Jim Rohn: The qualities of skillful leadership

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(NOTE — Jim Rohn, one of the great personal development philosophers of our time and one of my favorite motivational authors, died today. Below is one of his many articles that influenced me. It is reprinted in his honor.)

Jim Rohn (via JimRohn.com)
Jim Rohn (via JimRohn.com)

If you want to be a leader who attracts quality people, the key is to become a person of quality yourself. Leadership is the ability to attract someone to the gifts, skills and opportunities you offer as an owner, as a manager, as a parent. I call leadership the great challenge of life.

What’s important in leadership is refining your skills. All great leaders keep working on themselves until they become effective. Here are some specifics:

1) Learn to be strong but not rude. It is an extra step you must take to become a powerful, capable leader with a wide range of reach. Some people mistake rudeness for strength. It’s not even a good substitute.

2) Learn to be kind but not weak. We must not mistake kindness for weakness. Kindness isn’t weak. Kindness is a certain type of strength. We must be kind enough to tell somebody the truth. We must be kind enough and considerate enough to lay it on the line. We must be kind enough to tell it like it is and not deal in delusion.

3) Learn to be bold but not a bully. It takes boldness to win the day. To build your influence, you’ve got to walk in front of your group. You’ve got to be willing to take the first arrow, tackle the first problem, discover the first sign of trouble.

4) You’ve got to learn to be humble, but not timid. You can’t get to the high life by being timid. Some people mistake timidity for humility. Humility is almost a God-like word. A sense of awe. A sense of wonder. An awareness of the human soul and spirit. An understanding that there is something unique about the human drama versus the rest of life. Humility is a grasp of the distance between us and the stars, yet having the feeling that we’re part of the stars. So humility is a virtue; but timidity is a disease. Timidity is an affliction. It can be cured, but it is a problem.

5) Be proud but not arrogant. It takes pride to win the day. It takes pride to build your ambition. It takes pride in community. It takes pride in cause, in accomplishment. But the key to becoming a good leader is being proud without being arrogant. In fact I believe the worst kind of arrogance is arrogance from ignorance. It’s when you don’t know that you don’t know. Now that kind of arrogance is intolerable. If someone is smart and arrogant, we can tolerate that. But if someone is ignorant and arrogant, that’s just too much to take.

6) Develop humor without folly. That’s important for a leader. In leadership, we learn that it’s okay to be witty, but not silly. It’s okay to be fun, but not foolish.

Lastly, deal in realities. Deal in truth. Save yourself the agony. Just accept life like it is. Life is unique. Some people call it tragic, but I’d like to think it’s unique. The whole drama of life is unique. It’s fascinating. And I’ve found that the skills that work well for one leader may not work at all for another. But the fundamental skills of leadership can be adapted to work well for just about everyone: at work, in the community and at home.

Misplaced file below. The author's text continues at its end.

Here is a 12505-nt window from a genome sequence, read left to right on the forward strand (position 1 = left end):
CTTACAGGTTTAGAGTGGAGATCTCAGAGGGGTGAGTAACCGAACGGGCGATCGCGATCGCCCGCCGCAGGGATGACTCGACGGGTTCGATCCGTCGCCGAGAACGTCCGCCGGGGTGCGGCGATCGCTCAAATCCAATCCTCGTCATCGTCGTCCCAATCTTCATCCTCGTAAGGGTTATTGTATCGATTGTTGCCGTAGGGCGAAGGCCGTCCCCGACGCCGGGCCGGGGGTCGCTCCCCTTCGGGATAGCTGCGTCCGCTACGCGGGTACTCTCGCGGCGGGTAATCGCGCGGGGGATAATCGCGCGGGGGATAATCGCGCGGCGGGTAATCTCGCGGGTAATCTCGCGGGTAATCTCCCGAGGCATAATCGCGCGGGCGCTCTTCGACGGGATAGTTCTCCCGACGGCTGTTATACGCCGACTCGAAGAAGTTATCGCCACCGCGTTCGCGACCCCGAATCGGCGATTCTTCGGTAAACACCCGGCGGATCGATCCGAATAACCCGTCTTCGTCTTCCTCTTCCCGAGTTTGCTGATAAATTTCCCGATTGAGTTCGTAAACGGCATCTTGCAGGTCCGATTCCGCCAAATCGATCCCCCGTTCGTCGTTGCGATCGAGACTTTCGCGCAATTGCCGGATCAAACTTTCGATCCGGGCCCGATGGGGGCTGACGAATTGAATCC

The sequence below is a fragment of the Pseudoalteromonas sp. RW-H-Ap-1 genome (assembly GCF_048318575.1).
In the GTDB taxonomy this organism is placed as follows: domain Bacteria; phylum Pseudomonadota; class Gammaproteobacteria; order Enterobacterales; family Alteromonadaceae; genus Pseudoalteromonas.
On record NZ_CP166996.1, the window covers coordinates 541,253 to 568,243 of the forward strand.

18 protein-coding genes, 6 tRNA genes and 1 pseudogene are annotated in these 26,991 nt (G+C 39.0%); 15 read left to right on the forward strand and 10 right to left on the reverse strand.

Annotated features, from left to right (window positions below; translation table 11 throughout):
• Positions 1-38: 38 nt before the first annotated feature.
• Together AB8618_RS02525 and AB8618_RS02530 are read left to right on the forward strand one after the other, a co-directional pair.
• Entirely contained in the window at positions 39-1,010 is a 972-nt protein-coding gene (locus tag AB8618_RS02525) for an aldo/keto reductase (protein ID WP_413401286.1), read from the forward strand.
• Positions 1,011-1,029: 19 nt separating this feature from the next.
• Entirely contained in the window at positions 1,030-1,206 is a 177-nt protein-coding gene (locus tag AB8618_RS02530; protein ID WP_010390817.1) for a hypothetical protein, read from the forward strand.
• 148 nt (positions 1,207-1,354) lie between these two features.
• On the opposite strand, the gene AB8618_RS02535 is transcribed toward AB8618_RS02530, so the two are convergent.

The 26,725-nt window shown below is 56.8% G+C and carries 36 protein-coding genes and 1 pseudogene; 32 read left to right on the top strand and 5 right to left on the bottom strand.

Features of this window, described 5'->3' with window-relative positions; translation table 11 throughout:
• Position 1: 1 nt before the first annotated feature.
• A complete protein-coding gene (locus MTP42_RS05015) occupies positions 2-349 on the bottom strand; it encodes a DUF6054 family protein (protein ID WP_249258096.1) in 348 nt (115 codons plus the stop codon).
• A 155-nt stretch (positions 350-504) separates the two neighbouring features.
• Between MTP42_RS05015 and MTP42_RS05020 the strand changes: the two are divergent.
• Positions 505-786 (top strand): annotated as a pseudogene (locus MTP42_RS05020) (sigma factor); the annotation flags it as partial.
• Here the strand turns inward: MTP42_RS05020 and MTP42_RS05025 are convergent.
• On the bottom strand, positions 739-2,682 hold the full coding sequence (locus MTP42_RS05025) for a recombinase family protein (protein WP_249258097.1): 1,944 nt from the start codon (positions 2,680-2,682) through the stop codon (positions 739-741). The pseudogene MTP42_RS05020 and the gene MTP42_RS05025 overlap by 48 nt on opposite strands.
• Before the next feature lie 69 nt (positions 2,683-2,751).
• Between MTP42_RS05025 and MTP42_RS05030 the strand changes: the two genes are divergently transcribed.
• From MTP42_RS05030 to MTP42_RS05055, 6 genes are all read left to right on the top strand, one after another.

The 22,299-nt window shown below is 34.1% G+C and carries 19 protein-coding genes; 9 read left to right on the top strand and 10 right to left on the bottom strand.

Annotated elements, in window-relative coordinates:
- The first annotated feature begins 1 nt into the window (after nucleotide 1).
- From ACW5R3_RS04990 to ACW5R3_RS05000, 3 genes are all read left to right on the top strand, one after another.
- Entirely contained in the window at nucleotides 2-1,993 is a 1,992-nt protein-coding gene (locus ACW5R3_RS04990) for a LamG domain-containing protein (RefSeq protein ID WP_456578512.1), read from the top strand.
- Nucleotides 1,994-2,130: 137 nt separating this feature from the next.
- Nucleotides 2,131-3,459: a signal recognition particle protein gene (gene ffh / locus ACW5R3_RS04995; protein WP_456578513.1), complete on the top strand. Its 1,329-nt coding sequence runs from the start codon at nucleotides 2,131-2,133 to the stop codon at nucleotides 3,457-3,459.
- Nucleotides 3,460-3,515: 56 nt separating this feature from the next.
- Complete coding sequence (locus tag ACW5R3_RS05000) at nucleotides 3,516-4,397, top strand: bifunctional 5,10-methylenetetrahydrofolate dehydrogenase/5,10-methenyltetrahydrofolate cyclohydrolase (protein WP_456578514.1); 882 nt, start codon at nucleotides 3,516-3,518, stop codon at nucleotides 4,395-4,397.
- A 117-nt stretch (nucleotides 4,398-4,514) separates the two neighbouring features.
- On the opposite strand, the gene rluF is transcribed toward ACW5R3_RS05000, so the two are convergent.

To Your Success,

Jim Rohn

(Reproduced with permission from Jim Rohn’s Weekly E-zine. To subscribe, go to www.JimRohn.com All contents Copyright © JimRohn.com except where indicated otherwise. All rights reserved worldwide.)

9 Responses

  1. Gary McElwain


    This is a great tribute to a great man. He will be missed by many.
    But many will pass on his wisdom and philosophies.

    Thanks for reminding us!

    Gary McElwain

  2. stevedevane

    Hi Gary,

    Yeah. I miss him already, but he lives on through his great work and in our thoughts.

    I appreciate your insight.


  3. Steve Bedwell

    Hi Steve,

    Sorry to hear that Jim Rohn passed. I heard him speak at a National Speaker’s Association annual conference a few years ago; very insightful.

    I was struck by Jim’s advice to be a “quality person” who continues to work on him- or herself.

    Over the last couple of days I’ve been pondering the idea that making very small changes in key areas can add to to major gains. I’m reminded of a quote by another professional speaker called Alan Weiss: “Improve by 1% a day, and in 70 days you’re twice as good.” The math works out too 🙂

    For example, in a marketing context, improve lead generation a tiny bit, improve conversion a small amount, raise the lifetime value of each customer just a tad…and watch the profits compound.

    Great post,


  4. stevedevane

    Hi Steve,

    I never had the pleasure of seeing Jim Rohn in person but his audios and writing had a profound influence on the way I view the world.

    I agree with Weiss’ perspective. It reminds me of the Slight Edge philosophy.

    Thanks for sharing your perspective.


  5. Darling

    Condolences to the family of Jim Rohn. He is such a good man. I’ve seen him once in a conference for Leadership Awareness camp and boy I have never looked at wanting to pursue my goals the same way ever!

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